- Butternut Creek Elementary School
Bond Update: Eastwood's New Walls are a Hit
January 7, 2019 - “This is HUGE!” Cindy Honma exclaimed. “What a difference these make!”
The grade 4/5 teacher was bubbling with excitement about the new walls to enclose classrooms at Eastwood Elementary School. Through funding from the 2017 Bond, the open, multi-grade classrooms once popular in the ‘70s have made way for today’s educational needs.
“I have actual walls and a door now,” Honma said with a bright smile. “Students will no longer be distracted by noise levels and others passing by. Behavior can be better managed within the room. Best of all, I know my kids can concentrate better and have a more focused, positive environment for learning.”
Griseldo Nuñez, first-grade teacher, was equally enthusiastic, especially about being able to have a door that can be closed for both quiet and safety. Like Honma and others, he returned early from winter break to prepare his classroom for students’ return on Monday. Nuñez covered the walls with colorful paper, with help from his son, to better exhibit students’ work.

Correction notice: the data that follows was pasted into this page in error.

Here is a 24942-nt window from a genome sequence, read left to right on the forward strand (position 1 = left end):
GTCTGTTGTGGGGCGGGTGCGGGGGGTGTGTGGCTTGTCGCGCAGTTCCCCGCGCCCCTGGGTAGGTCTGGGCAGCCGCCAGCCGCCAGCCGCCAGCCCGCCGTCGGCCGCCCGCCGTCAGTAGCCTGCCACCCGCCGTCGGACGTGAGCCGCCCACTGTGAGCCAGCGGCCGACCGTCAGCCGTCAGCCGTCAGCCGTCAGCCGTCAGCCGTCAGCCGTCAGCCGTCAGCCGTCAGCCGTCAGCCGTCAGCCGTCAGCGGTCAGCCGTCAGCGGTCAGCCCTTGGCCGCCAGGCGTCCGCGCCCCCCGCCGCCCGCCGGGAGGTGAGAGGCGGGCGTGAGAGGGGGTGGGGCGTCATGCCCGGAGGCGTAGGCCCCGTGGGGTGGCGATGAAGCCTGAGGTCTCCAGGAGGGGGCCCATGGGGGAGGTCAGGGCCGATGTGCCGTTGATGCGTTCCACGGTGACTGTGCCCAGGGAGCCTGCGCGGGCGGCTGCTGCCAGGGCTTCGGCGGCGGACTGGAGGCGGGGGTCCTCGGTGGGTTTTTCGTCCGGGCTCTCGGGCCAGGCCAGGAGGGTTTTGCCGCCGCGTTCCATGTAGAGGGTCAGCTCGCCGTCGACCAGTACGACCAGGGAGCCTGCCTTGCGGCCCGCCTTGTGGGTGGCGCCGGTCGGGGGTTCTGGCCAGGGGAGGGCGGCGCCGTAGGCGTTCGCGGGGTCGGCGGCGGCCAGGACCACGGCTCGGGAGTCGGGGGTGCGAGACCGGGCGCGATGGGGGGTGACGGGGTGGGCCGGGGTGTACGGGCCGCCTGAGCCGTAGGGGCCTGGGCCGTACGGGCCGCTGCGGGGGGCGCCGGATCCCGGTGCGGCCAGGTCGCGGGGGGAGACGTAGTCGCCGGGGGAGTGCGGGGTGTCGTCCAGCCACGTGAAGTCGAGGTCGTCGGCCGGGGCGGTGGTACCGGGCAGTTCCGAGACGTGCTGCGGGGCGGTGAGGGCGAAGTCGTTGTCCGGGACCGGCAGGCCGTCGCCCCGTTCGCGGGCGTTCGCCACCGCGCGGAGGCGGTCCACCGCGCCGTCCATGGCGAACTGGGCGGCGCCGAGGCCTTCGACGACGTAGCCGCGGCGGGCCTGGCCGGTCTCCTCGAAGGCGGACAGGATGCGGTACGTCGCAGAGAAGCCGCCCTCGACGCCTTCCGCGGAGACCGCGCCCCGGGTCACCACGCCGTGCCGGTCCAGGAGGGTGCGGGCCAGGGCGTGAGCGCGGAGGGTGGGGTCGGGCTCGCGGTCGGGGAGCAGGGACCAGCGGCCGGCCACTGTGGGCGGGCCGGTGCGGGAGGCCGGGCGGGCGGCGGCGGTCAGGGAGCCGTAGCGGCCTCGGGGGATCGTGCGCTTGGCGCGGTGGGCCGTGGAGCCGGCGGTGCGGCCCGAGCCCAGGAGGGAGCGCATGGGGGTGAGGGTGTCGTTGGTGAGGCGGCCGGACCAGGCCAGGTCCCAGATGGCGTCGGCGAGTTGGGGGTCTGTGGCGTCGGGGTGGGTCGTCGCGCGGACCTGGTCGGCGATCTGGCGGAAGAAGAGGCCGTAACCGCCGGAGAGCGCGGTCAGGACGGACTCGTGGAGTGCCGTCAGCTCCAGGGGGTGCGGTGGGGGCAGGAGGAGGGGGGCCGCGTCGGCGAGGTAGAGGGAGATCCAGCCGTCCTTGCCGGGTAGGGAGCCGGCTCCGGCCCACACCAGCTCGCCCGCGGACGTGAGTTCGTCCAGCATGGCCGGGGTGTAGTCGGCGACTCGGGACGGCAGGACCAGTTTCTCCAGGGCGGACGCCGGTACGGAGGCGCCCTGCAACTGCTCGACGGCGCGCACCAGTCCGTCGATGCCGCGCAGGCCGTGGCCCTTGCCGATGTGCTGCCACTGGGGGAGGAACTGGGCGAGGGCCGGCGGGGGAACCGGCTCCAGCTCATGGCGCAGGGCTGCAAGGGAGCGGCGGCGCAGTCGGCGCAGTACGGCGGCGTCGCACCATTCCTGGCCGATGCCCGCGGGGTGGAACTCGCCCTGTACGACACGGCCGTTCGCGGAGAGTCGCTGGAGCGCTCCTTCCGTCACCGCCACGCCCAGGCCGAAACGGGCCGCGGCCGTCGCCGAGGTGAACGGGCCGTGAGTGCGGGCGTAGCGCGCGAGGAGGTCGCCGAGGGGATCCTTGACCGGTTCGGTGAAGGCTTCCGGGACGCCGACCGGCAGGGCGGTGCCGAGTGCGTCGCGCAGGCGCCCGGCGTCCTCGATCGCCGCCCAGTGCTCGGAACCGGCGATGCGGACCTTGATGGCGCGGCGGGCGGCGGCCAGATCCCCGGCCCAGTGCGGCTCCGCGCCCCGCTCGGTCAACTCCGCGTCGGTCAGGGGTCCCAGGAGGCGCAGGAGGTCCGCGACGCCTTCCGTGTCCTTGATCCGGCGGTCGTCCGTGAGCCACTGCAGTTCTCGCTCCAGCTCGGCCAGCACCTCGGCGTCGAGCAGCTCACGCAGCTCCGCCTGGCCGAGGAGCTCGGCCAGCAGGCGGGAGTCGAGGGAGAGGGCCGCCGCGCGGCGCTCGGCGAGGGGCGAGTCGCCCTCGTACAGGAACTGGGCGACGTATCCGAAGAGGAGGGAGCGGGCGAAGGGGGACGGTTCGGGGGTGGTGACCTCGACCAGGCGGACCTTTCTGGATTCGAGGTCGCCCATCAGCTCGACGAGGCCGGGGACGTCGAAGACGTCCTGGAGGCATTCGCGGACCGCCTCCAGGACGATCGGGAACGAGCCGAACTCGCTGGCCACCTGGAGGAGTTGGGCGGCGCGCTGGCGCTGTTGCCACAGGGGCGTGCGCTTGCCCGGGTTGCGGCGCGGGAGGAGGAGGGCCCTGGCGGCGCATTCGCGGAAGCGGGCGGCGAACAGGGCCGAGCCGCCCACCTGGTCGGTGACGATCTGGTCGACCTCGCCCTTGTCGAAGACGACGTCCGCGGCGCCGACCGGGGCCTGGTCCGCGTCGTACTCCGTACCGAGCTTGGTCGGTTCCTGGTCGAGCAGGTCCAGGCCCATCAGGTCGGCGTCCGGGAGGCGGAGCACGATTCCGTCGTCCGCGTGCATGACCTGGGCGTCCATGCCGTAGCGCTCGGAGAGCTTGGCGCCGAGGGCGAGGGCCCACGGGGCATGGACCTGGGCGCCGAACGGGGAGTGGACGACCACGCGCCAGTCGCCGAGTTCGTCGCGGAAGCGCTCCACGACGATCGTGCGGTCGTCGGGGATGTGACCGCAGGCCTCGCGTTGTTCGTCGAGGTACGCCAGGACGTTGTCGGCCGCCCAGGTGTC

“I hope this makes the classroom brighter and welcoming,” he stated with pride.
Michele Mudd has been a teacher at Eastwood since 1988. As she explained, the open classroom, with three classrooms to a “pod,” was conceived to promote interaction and community between multi-aged students, focused on thematic units. It wasn’t until she started that the current teaching by grade levels was employed. Then, in 1991, walls were constructed to separate the pods, but each classroom within the pod was still open until the bond work took place in 2018.
Principal Lindsay Garcia added that having walls and doors “also creates an environment where students feel more ownership of their classroom…[and where] students learn to regulate in order to be ready to learn.” The walls and doors create a space that is calm and quiet, with minimal distractions—an important part of self-regulation.
The District’s own facilities crews performed the installation as construction happened in phases. Temporary plywood barriers were initially put up before Thanksgiving, then recently covered with floor-to-ceiling drywall and tackboard. Doors provided the final touches to the “new” classrooms.
“The crews were great,” Honma said, “and worked so hard to get this done. I would always see them here very early in the morning to start the job before school, then return at the end of school to continue working. I am just so happy with the results!”